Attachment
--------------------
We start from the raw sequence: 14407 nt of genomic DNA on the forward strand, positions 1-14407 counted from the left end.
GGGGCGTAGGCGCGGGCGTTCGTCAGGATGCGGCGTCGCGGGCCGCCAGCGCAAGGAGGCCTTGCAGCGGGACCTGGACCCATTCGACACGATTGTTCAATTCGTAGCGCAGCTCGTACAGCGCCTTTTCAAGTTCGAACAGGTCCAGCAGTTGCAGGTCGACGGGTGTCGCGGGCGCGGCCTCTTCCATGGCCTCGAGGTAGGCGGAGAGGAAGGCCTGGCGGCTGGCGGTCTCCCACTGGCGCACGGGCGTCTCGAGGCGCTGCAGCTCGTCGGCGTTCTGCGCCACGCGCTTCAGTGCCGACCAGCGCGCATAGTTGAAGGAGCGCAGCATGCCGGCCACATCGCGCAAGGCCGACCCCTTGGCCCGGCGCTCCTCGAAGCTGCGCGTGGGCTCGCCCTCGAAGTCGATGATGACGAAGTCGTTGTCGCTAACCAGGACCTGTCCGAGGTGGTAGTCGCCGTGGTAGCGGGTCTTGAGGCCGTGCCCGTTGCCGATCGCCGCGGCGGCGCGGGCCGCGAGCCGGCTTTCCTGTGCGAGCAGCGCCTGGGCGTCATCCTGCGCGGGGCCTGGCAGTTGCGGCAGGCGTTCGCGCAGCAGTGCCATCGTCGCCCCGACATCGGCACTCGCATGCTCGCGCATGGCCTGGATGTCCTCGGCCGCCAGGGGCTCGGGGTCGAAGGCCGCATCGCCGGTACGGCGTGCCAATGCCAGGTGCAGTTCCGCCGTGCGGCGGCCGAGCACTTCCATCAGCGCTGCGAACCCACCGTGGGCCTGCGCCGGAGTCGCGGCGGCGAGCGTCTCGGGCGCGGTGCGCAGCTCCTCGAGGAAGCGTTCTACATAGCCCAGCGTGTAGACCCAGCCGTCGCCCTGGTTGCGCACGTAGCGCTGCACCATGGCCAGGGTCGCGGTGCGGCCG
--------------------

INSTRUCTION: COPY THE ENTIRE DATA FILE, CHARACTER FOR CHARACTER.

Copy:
We start from the raw sequence: 14407 nt of genomic DNA on the forward strand, positions 1-14407 counted from the left end.
GGGGCGTAGGCGCGGGCGTTCGTCAGGATGCGGCGTCGCGGGCCGCCAGCGCAAGGAGGCCTTGCAGCGGGACCTGGACCCATTCGACACGATTGTTCAATTCGTAGCGCAGCTCGTACAGCGCCTTTTCAAGTTCGAACAGGTCCAGCAGTTGCAGGTCGACGGGTGTCGCGGGCGCGGCCTCTTCCATGGCCTCGAGGTAGGCGGAGAGGAAGGCCTGGCGGCTGGCGGTCTCCCACTGGCGCACGGGCGTCTCGAGGCGCTGCAGCTCGTCGGCGTTCTGCGCCACGCGCTTCAGTGCCGACCAGCGCGCATAGTTGAAGGAGCGCAGCATGCCGGCCACATCGCGCAAGGCCGACCCCTTGGCCCGGCGCTCCTCGAAGCTGCGCGTGGGCTCGCCCTCGAAGTCGATGATGACGAAGTCGTTGTCGCTAACCAGGACCTGTCCGAGGTGGTAGTCGCCGTGGTAGCGGGTCTTGAGGCCGTGCCCGTTGCCGATCGCCGCGGCGGCGCGGGCCGCGAGCCGGCTTTCCTGTGCGAGCAGCGCCTGGGCGTCATCCTGCGCGGGGCCTGGCAGTTGCGGCAGGCGTTCGCGCAGCAGTGCCATCGTCGCCCCGACATCGGCACTCGCATGCTCGCGCATGGCCTGGATGTCCTCGGCCGCCAGGGGCTCGGGGTCGAAGGCCGCATCGCCGGTACGGCGTGCCAATGCCAGGTGCAGTTCCGCCGTGCGGCGGCCGAGCACTTCCATCAGCGCTGCGAACCCACCGTGGGCCTGCGCCGGAGTCGCGGCGGCGAGCGTCTCGGGCGCGGTGCGCAGCTCCTCGAGGAAGCGTTCTACATAGCCCAGCGTGTAGACCCAGCCGTCGCCCTGGTTGCGCACGTAGCGCTGCACCATGGCCAGGGTCGCGGTGCGGCCG